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An Inside Look at the Turrent Family: 130 Years and Counting

Mexico may not be the first place that comes to mind when you think about premium cigars, but the country's contributions to the cigar industry cannot go unnoticed. Having entered into this industry in the early 1990s, Mexican cigars and tobacco is quite significant for me and holds a soft spot in my heart. During the 1970s and early 1980s, one of the most popular and recognized brands was Te-Amo, favored for its rich, full flavor and full body which set it apart from Macanudo and other mild blends of the time. Today's cigar enthusiast would most likely classify these same cigars as medium-bodied sticks since the market shifted as consumers now enjoy heartier blends. But 20 years ago, Te-Amo was one of the most flavorful blends on the market, defined by a unique and dry spiciness that many cigar lovers just couldn't get enough of. Today, the face of Mexico's cigar industry changed. While Te-Amo may not carry the same following it once did, wrapper tobacco grown in this same region of Mexico has resurged and found its way into many premium blends that are among the most popular and highest rated in the industry. I'm including such marks as Nica LibrePadronSan LotanoPadilla and a host of others.

Since entering the cigar industry over a decade ago, I've dreamed of doing a project in Mexico. I've blended extensively with San Andres wrapper while working in the Dominican, Nicaragua and Honduras, but these bales were limited allocations from small growers in Mexico's Veracruz region. Anyone who knows Mexican tobacco understands that it's the Turrent family, the largest premium leaf growers in Mexico, who grow the finest fillers, binders and wrappers. Because of such a considerable demand for their tobacco, it's been many years since they've opened up their doors to new clients as their harvests from year to year are reserved for use in their own factory (makers of Te-Amo and A. Turrent) or for allocation to their oldest clients. With continued developments in agriculture and tobacco farming over the last several years, the yields at the Turrent farms have increased substantially, allowing them to take on new customers. When my phone rang last April, you can imagine the ear to ear smile on my face when I heard Alejandro Turrent's voice on the other end of the line inviting me to see his operation.

Just like traveling to other great tobacco destinations, my trip led me to some more remote areas of Mexico and involved a complex network of flights and road travel. By the time I arrived in Veracruz City I was running on very little sleep, but was delighted to see Alejandro Turrent waiting to greet me. As usual, we jumped into a car for another long drive to see tobacco fields, this time heading to the San Andres Valley. Veracruz City was unlike any other Latin city I've visited. Nestled in the gulf side of southern Mexico, it was bustling with friendly people, great restaurants and other modern day life. While not a large tourist destination, it's one of the wealthier cities in Mexico and a hub for the country's most important trade due to its port orientation. I wasted no time before picking Alejandro's brain on tobacco, cigars, and anything else I could squeeze out of him.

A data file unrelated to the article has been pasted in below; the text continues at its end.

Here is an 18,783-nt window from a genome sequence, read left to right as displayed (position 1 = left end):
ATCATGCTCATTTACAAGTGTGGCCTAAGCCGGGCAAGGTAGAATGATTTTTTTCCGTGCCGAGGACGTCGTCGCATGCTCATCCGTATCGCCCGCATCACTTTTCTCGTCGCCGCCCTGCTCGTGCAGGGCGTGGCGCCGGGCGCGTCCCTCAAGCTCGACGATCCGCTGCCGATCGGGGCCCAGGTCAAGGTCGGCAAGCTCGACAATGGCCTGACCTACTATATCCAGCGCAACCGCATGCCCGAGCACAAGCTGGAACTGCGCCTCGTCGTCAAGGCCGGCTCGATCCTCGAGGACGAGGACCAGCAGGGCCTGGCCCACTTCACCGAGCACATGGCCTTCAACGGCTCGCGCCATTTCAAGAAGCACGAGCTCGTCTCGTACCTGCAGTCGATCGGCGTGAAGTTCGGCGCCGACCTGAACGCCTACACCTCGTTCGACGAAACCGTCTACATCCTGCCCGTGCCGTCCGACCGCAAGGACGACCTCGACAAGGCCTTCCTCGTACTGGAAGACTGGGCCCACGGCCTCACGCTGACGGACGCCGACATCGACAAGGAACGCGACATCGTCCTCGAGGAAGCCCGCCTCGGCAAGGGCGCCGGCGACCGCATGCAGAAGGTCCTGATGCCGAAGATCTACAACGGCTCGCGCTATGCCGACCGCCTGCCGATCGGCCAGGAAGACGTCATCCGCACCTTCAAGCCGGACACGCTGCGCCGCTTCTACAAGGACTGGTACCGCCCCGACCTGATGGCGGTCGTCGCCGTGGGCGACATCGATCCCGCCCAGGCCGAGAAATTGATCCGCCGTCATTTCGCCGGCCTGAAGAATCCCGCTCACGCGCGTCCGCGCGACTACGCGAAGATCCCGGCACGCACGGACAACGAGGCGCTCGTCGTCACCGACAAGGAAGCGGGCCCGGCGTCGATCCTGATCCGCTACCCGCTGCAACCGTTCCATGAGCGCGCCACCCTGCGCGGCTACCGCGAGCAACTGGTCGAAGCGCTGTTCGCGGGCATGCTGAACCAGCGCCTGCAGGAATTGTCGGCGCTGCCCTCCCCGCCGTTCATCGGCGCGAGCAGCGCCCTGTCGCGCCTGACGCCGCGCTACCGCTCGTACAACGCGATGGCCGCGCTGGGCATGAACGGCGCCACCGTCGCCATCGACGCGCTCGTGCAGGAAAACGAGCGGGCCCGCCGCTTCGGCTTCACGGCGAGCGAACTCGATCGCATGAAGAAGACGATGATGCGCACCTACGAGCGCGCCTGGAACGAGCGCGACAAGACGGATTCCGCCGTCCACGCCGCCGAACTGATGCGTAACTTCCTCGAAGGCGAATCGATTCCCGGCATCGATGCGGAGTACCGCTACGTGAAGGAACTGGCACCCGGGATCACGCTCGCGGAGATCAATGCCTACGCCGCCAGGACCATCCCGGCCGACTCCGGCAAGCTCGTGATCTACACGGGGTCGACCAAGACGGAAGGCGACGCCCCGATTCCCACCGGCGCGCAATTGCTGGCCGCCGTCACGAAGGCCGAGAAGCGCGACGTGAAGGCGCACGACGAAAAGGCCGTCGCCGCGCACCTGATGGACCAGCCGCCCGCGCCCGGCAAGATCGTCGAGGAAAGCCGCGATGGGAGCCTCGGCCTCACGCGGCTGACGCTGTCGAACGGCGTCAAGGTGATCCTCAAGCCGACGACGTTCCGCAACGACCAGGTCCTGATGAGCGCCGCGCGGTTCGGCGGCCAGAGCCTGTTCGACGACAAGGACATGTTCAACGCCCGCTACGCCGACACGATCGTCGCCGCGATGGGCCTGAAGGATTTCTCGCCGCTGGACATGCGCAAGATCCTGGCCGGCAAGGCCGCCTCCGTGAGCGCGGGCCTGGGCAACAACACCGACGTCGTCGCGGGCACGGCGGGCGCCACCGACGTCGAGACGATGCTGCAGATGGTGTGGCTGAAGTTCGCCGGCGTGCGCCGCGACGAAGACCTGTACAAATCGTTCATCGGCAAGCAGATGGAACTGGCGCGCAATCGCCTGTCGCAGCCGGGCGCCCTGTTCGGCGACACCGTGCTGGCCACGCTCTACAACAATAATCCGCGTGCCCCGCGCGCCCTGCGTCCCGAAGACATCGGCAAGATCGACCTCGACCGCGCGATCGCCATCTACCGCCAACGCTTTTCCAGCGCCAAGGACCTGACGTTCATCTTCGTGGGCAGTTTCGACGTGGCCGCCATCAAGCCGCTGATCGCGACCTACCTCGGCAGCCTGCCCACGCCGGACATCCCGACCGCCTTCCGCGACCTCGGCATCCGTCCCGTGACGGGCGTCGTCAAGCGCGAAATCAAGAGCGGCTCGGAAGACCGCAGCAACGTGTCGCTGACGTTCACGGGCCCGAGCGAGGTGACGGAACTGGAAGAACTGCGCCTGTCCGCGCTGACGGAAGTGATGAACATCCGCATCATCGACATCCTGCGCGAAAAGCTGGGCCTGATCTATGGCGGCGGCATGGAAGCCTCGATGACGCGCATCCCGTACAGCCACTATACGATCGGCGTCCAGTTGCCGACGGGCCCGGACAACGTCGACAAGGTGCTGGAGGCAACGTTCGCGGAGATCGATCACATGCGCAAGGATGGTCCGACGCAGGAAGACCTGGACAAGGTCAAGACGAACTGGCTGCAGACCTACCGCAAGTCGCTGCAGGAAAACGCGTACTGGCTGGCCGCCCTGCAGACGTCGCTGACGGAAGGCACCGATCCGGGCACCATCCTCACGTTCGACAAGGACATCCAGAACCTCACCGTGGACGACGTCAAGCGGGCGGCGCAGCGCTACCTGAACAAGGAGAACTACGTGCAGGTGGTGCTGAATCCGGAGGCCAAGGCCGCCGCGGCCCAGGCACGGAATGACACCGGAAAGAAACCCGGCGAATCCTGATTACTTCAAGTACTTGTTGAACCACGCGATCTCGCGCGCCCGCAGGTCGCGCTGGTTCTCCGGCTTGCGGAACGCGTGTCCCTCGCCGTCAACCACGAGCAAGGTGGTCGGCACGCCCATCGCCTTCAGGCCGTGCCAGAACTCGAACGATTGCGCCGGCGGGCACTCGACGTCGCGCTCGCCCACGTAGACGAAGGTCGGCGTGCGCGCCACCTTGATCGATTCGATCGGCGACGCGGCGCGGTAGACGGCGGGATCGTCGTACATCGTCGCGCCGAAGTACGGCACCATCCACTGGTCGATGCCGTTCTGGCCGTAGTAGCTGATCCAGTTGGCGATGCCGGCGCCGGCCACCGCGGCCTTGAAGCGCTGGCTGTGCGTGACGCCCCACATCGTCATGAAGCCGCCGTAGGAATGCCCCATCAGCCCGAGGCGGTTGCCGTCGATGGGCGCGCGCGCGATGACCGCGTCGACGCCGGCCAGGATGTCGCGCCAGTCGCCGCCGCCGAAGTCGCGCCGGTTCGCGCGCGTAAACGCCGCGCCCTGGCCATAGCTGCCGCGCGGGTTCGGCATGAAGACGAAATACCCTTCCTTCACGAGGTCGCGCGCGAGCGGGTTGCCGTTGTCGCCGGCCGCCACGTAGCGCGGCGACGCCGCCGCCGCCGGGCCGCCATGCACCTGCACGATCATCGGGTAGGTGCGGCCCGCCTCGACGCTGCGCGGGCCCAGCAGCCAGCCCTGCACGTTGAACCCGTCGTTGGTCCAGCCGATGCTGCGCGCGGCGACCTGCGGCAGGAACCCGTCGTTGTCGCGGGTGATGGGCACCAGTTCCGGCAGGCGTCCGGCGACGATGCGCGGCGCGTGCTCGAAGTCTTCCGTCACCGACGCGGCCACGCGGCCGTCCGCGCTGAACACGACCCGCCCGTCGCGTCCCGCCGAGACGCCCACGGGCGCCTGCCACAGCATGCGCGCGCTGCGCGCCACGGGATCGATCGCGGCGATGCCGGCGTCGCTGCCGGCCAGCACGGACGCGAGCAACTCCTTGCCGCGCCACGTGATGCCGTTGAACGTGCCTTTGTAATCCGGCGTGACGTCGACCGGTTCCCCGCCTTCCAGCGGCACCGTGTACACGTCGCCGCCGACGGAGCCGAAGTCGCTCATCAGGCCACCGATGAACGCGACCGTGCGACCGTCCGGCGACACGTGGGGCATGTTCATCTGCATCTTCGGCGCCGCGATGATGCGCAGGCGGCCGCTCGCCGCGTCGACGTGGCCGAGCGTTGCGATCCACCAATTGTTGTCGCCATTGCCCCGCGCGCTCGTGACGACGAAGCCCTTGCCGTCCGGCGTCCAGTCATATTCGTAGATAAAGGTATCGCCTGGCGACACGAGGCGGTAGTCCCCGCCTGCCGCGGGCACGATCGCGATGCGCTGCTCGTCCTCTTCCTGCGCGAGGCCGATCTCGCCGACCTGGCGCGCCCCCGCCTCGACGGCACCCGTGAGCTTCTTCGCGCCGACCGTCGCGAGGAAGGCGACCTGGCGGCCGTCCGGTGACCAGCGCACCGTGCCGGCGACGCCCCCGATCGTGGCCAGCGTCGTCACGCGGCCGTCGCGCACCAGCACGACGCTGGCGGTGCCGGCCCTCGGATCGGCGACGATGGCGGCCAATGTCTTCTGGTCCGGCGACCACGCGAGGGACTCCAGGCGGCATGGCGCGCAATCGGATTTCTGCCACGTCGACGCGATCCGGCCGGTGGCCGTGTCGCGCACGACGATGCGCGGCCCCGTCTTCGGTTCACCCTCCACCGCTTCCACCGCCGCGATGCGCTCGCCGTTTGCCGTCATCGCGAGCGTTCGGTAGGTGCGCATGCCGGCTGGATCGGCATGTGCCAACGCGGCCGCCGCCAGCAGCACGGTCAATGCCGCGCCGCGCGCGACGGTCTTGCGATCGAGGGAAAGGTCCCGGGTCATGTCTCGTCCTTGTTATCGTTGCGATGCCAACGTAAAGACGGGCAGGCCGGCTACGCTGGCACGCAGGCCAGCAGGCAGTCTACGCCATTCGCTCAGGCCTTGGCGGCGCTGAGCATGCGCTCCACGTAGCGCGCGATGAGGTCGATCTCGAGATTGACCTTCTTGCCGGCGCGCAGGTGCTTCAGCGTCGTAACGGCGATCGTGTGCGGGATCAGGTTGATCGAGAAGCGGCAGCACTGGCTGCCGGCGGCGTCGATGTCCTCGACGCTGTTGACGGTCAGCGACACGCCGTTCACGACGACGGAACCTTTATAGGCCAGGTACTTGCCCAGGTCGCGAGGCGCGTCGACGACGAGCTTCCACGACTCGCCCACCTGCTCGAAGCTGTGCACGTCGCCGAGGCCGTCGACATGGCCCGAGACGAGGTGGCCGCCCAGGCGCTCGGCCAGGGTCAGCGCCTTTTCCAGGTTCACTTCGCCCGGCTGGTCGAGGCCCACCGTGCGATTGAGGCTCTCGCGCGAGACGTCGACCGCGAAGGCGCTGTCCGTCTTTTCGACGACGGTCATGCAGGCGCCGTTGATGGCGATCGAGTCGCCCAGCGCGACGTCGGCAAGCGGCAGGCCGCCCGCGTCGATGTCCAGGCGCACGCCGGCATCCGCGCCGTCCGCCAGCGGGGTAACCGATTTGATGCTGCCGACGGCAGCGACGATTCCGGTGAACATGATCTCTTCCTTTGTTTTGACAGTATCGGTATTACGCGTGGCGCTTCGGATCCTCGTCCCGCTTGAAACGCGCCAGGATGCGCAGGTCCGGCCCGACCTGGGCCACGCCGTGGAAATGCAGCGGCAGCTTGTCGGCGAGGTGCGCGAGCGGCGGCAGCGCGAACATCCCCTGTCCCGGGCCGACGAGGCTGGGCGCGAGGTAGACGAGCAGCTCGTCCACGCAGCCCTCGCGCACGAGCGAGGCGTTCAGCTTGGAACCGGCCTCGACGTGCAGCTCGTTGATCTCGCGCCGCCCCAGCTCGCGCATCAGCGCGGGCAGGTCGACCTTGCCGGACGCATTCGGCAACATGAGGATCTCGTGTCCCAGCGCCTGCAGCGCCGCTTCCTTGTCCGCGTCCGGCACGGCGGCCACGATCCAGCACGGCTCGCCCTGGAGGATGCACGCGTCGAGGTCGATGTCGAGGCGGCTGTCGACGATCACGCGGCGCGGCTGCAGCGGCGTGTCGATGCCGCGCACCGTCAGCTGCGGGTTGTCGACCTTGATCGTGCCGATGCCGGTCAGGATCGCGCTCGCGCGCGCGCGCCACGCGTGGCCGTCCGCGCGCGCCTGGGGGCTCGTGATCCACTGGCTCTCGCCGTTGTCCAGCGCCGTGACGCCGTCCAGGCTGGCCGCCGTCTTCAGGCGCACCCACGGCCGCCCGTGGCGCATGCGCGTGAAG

While the Turrent name may not be one you've heard about, the family is the oldest standing in the cigar industry. Alejandro represents the 5th Generation of his family. His great-great grandfather immigrated to Mexico from Spain in 1880 (earlier than Plasencia in 1890 and earlier than Toraño in 1916) and grew some of the first tobacco seeds on Mexican soil.

Pulling into San Andres was familiar to me as it was quite similar to many of the small tobacco towns I'm accustomed to. There are a small handful of large factories in town while bodegas and chinchilleros lined the streets. As I walked into the Turrent factory I was met by Alberto Turrent, Alejandro's father. The first thing I noticed was the many old photographs lining the walls in the office and conference room. As I went in for a closer look, Alberto started to discuss his family's history. The photo was of a second generation Turrent who grew in Mexico, Alberto II. In the picture, he was standing in a field wearing a large hat and it was an exact representation of how you would picture old Mexico in your mind. Alberto continued to speak about Mexico and the tobacco industry. "My family has been growing tobacco here for over 130 years," he explained. When they first started planting, most of the tobacco was exported to Europe by way of rivers to get the bails to the coast and onto ships. By the early 1900s, the operation became more efficient when a train became available to help with logistics, but this region of Mexico was always isolated, creating several unique hardships. As Alberto said, "It wasn't long ago when we didn't have phones or fax machines. Even into the 1970s we depended largely on telegraph to communicate with our customers as it was the fastest and most efficient form of communication, but today with the internet and fax machines, we can focus less on logistics and more on what we do best which is growing tobacco and making premium cigars." Wow. The Turrents had their fair share of difficulties over the years.